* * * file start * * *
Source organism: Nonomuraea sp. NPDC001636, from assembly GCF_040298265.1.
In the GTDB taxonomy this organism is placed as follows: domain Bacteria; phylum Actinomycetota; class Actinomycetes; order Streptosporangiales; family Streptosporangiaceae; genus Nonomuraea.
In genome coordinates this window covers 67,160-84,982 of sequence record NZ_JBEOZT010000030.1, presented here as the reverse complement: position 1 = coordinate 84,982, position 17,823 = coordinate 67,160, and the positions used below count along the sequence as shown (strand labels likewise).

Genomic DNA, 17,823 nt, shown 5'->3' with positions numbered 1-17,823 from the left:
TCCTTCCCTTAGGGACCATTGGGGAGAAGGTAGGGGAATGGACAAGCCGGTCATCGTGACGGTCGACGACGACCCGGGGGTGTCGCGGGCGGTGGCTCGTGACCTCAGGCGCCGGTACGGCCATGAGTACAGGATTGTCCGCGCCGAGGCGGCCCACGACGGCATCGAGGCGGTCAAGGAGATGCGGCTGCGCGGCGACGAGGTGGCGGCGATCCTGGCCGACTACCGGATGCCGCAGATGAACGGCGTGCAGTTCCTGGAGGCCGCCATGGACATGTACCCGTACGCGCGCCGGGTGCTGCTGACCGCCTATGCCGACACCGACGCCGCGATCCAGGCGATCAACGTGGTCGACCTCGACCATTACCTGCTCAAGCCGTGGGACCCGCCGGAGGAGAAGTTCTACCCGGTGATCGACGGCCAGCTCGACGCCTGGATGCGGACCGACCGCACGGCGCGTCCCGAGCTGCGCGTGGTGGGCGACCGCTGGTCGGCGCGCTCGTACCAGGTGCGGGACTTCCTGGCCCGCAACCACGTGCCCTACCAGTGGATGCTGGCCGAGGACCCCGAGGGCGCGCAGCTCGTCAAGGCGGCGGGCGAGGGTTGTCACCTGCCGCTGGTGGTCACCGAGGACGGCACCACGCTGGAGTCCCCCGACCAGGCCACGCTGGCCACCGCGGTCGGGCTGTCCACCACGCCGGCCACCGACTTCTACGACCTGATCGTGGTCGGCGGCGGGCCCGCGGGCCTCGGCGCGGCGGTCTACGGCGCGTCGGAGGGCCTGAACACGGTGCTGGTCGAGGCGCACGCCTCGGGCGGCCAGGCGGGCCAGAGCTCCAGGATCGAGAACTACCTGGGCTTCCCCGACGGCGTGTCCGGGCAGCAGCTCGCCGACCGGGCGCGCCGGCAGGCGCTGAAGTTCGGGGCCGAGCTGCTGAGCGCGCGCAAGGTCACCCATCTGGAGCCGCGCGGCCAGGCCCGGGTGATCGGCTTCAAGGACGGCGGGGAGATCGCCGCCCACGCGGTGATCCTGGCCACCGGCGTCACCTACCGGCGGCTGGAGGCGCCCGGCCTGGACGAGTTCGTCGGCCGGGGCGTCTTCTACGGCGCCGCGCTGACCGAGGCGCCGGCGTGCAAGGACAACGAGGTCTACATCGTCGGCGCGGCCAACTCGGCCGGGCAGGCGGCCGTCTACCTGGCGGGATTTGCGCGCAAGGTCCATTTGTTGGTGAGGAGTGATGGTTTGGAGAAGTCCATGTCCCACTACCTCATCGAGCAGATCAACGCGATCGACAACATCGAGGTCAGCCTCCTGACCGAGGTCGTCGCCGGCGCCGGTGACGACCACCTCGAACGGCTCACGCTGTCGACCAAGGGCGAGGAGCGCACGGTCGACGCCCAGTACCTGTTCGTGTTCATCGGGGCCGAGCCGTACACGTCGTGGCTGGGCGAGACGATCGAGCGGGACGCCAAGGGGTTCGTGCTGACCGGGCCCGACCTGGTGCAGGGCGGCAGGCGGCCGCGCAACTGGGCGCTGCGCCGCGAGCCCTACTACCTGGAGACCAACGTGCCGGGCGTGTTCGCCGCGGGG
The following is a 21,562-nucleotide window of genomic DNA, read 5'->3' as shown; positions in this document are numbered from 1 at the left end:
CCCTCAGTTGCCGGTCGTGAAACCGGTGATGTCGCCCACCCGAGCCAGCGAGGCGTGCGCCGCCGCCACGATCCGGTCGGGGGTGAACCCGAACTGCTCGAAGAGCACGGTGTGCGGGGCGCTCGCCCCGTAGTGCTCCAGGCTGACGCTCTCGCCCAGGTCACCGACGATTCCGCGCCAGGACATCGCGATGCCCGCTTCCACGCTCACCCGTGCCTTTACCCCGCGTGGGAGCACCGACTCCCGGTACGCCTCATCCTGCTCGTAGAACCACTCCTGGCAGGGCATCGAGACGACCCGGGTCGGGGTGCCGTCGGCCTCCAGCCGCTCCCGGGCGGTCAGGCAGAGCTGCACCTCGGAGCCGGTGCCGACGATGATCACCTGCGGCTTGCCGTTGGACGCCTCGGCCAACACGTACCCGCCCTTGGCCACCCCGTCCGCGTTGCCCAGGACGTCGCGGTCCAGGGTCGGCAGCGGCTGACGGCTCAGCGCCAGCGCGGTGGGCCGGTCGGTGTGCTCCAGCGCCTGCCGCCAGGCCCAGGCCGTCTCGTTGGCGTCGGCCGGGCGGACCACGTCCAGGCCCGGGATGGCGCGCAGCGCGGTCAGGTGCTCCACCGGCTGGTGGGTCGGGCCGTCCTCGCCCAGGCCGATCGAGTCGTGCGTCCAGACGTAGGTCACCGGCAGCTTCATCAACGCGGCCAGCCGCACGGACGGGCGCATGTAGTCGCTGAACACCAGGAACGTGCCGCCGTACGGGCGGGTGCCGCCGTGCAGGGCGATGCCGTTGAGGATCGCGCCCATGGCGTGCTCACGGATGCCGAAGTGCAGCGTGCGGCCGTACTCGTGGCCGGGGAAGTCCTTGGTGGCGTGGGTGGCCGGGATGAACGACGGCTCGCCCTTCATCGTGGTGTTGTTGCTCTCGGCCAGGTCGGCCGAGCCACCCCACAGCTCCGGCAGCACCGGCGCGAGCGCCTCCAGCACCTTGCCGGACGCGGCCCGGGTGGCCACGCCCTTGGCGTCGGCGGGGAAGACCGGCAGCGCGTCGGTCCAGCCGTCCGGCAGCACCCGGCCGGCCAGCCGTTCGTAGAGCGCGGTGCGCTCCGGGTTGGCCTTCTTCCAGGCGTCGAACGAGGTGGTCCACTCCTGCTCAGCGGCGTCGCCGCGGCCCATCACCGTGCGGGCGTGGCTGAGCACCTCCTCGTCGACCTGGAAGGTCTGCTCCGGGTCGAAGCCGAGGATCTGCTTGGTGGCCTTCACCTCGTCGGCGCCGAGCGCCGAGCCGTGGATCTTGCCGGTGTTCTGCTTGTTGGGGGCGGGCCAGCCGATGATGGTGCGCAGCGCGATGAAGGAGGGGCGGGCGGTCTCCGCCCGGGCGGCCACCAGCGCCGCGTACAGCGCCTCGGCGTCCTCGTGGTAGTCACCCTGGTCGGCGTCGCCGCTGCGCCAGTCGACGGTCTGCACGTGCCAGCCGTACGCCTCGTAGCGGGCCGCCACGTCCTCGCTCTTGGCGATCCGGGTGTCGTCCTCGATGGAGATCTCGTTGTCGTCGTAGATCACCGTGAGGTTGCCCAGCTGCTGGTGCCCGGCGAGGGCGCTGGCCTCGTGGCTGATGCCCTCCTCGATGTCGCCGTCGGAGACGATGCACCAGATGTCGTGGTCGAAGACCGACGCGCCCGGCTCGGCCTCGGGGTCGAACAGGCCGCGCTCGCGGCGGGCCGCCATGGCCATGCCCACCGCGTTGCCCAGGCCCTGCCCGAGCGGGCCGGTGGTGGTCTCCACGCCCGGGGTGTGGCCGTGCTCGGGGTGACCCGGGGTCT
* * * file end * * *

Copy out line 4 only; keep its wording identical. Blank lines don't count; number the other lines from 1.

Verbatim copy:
Genomic DNA, 17,823 nt, shown 5'->3' with positions numbered 1-17,823 from the left: